Cristina Baussan is a documentary photographer and writer based in New York City. Drawing on her French, Haitian, Salvadoran and American heritage, her work explores themes of identity and belonging with a focus on environmental issues, immigration and youth culture. Upon graduating from Syracuse University in 2015, she moved to Haiti where she co-founded a multimedia cooperative and collaborated with local NGOs to document their social projects. Her work has appeared in Al Jazeera, Public Radio International, Univision, PROOF National Geographic, American Photo and UNICEF. In 2017, she was nominated for World Press Photo’s Joop Swart Masterclass and was selected as a fellow of the International Women’s Media Foundation the following year. She is currently in Mexico City, working as the visual summer intern for the Associated Press.
2018 - International Women's Media Foundation (IWMF), 2017 - World Press Photo 2017 Joop Swart Masterclass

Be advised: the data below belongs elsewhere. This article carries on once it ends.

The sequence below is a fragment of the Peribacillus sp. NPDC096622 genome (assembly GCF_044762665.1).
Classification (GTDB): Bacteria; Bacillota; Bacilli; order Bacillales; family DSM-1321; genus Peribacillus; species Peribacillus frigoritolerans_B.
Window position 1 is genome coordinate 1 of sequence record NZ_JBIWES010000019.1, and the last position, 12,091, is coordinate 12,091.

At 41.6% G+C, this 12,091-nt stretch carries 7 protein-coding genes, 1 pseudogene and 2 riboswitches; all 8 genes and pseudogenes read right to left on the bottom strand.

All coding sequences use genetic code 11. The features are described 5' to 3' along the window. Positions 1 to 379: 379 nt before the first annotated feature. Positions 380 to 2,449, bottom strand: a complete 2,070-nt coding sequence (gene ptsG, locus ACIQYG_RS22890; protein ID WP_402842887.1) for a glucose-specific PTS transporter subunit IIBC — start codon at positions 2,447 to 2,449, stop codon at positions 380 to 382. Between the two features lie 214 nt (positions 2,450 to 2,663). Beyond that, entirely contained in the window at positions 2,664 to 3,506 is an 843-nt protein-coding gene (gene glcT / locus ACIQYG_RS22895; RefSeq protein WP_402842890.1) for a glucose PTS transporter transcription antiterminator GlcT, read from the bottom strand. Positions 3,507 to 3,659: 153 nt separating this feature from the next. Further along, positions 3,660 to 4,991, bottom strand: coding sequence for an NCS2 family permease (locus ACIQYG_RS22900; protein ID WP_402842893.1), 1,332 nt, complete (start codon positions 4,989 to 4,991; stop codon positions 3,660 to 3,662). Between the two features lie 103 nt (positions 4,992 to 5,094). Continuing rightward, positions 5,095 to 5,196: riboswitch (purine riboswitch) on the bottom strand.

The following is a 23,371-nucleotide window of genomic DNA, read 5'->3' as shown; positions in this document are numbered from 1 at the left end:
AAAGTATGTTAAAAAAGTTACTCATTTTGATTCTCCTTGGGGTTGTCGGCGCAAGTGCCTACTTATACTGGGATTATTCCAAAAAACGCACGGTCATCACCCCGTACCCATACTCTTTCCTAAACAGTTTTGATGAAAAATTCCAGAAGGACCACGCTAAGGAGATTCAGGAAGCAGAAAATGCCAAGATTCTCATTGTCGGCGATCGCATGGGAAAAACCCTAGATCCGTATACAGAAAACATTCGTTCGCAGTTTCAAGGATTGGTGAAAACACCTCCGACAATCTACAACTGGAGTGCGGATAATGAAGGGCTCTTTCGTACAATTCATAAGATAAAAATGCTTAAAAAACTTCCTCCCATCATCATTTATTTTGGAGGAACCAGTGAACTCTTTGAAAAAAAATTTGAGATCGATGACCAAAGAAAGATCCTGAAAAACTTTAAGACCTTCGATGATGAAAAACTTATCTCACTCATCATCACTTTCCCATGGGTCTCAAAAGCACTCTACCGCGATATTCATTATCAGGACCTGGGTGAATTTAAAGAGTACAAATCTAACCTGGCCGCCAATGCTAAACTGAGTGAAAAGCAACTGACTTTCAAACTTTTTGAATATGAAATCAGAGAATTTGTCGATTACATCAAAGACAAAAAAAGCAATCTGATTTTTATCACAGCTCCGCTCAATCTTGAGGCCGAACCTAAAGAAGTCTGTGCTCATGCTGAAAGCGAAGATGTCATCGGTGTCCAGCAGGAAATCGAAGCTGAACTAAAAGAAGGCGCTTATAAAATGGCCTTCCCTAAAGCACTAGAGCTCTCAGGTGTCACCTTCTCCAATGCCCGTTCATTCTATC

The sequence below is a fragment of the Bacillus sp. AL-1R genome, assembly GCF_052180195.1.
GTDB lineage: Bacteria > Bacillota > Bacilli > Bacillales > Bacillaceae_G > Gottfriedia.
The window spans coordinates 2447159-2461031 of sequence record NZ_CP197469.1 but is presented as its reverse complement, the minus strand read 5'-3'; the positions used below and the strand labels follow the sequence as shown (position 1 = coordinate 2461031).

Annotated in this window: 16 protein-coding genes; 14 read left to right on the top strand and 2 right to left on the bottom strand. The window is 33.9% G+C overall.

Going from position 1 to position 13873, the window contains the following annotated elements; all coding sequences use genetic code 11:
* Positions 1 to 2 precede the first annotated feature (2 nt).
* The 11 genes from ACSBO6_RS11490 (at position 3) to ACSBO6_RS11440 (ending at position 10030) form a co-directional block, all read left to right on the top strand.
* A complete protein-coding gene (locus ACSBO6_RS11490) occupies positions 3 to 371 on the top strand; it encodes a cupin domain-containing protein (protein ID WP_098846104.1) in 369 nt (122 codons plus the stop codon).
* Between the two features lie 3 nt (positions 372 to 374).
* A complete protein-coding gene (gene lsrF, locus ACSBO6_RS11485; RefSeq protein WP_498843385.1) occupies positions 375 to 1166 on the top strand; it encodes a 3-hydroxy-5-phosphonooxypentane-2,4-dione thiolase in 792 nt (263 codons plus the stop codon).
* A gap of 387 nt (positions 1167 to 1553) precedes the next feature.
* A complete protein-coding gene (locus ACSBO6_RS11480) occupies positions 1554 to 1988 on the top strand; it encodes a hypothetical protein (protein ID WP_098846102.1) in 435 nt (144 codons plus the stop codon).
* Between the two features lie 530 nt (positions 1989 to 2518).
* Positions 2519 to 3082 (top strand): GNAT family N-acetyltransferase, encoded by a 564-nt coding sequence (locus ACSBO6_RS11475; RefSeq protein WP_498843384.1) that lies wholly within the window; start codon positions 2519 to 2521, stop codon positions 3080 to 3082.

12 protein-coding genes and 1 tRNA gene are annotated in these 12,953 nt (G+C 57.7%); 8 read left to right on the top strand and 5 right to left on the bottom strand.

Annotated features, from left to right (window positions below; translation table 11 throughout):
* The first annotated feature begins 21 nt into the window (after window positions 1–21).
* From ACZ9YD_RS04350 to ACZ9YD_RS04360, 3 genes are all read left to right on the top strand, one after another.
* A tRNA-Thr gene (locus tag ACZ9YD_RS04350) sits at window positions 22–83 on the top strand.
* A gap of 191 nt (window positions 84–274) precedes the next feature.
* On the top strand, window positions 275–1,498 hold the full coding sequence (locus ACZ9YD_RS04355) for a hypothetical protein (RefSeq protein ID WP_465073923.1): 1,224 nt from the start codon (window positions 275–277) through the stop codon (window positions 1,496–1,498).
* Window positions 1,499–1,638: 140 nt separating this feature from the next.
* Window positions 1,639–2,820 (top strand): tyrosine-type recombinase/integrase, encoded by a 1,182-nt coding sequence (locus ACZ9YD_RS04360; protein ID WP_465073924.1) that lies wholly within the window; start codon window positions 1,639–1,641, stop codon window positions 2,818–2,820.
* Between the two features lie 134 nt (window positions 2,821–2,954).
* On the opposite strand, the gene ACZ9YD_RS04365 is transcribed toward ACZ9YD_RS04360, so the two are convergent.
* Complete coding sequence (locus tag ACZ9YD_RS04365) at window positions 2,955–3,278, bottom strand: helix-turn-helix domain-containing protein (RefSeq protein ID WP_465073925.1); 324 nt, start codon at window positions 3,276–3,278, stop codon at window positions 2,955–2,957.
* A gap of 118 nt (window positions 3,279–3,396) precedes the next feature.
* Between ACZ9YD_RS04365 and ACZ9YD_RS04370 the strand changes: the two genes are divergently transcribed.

Overwhelmed by her poor economic situation and finding no alternative, Djuna’s mother took off one afternoon, and never came back. Djuna, 15, now lives with her stepfather in Martissant, one of the most violent neighborhoods of Port-au-Prince, in a home damaged by the 2010 earthquake.
Like many children living in domesticity, Djuna is forced to do most of the chores around the house. While her younger sister goes to school, Djuna’s daily routine includes cleaning the floor, washing the dishes, and making her stepfather’s bed.
Fris Belfleur, Djuna’s stepfather, grew up with many siblings and parents that were always around. When his wife left, however, his situation worsened. While he has two kids living under his roof, Fris admits that he doesn’t treat them both equally. “I beat Djuna because she is not my biological child,” he says. “Life is hard for me. I don’t have a job and I struggle to find food to put on the table, so when she doesn’t listen, I take it out on her.”